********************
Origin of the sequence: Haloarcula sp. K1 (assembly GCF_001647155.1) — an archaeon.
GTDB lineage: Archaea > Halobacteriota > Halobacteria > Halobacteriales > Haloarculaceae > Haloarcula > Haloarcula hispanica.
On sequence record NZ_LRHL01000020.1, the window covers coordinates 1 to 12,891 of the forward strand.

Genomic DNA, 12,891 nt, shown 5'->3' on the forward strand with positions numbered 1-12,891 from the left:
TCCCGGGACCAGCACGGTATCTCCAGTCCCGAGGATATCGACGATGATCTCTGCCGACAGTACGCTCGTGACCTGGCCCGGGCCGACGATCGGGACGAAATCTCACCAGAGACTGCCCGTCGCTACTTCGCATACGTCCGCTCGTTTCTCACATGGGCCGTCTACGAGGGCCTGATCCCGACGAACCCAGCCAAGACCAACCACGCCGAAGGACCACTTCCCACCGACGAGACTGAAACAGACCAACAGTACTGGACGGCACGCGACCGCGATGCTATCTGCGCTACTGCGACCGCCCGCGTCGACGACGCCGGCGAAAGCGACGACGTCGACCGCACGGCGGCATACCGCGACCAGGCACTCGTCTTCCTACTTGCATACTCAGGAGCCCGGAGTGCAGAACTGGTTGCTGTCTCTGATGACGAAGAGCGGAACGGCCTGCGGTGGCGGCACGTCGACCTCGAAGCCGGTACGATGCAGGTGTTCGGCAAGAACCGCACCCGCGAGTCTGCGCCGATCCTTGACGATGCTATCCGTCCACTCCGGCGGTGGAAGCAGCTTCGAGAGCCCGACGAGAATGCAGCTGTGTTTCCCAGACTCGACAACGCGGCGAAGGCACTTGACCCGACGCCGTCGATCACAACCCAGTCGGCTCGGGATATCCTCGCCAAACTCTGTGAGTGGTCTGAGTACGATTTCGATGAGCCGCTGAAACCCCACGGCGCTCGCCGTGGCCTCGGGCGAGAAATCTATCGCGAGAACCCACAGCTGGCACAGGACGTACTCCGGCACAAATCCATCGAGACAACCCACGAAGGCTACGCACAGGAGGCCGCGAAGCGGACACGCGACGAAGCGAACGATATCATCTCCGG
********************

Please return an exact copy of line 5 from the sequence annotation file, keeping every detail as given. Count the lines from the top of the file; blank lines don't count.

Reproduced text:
TCCCGGGACCAGCACGGTATCTCCAGTCCCGAGGATATCGACGATGATCTCTGCCGACAGTACGCTCGTGACCTGGCCCGGGCCGACGATCGGGACGAAATCTCACCAGAGACTGCCCGTCGCTACTTCGCATACGTCCGCTCGTTTCTCACATGGGCCGTCTACGAGGGCCTGATCCCGACGAACCCAGCCAAGACCAACCACGCCGAAGGACCACTTCCCACCGACGAGACTGAAACAGACCAACAGTACTGGACGGCACGCGACCGCGATGCTATCTGCGCTACTGCGACCGCCCGCGTCGACGACGCCGGCGAAAGCGACGACGTCGACCGCACGGCGGCATACCGCGACCAGGCACTCGTCTTCCTACTTGCATACTCAGGAGCCCGGAGTGCAGAACTGGTTGCTGTCTCTGATGACGAAGAGCGGAACGGCCTGCGGTGGCGGCACGTCGACCTCGAAGCCGGTACGATGCAGGTGTTCGGCAAGAACCGCACCCGCGAGTCTGCGCCGATCCTTGACGATGCTATCCGTCCACTCCGGCGGTGGAAGCAGCTTCGAGAGCCCGACGAGAATGCAGCTGTGTTTCCCAGACTCGACAACGCGGCGAAGGCACTTGACCCGACGCCGTCGATCACAACCCAGTCGGCTCGGGATATCCTCGCCAAACTCTGTGAGTGGTCTGAGTACGATTTCGATGAGCCGCTGAAACCCCACGGCGCTCGCCGTGGCCTCGGGCGAGAAATCTATCGCGAGAACCCACAGCTGGCACAGGACGTACTCCGGCACAAATCCATCGAGACAACCCACGAAGGCTACGCACAGGAGGCCGCGAAGCGGACACGCGACGAAGCGAACGATATCATCTCCGG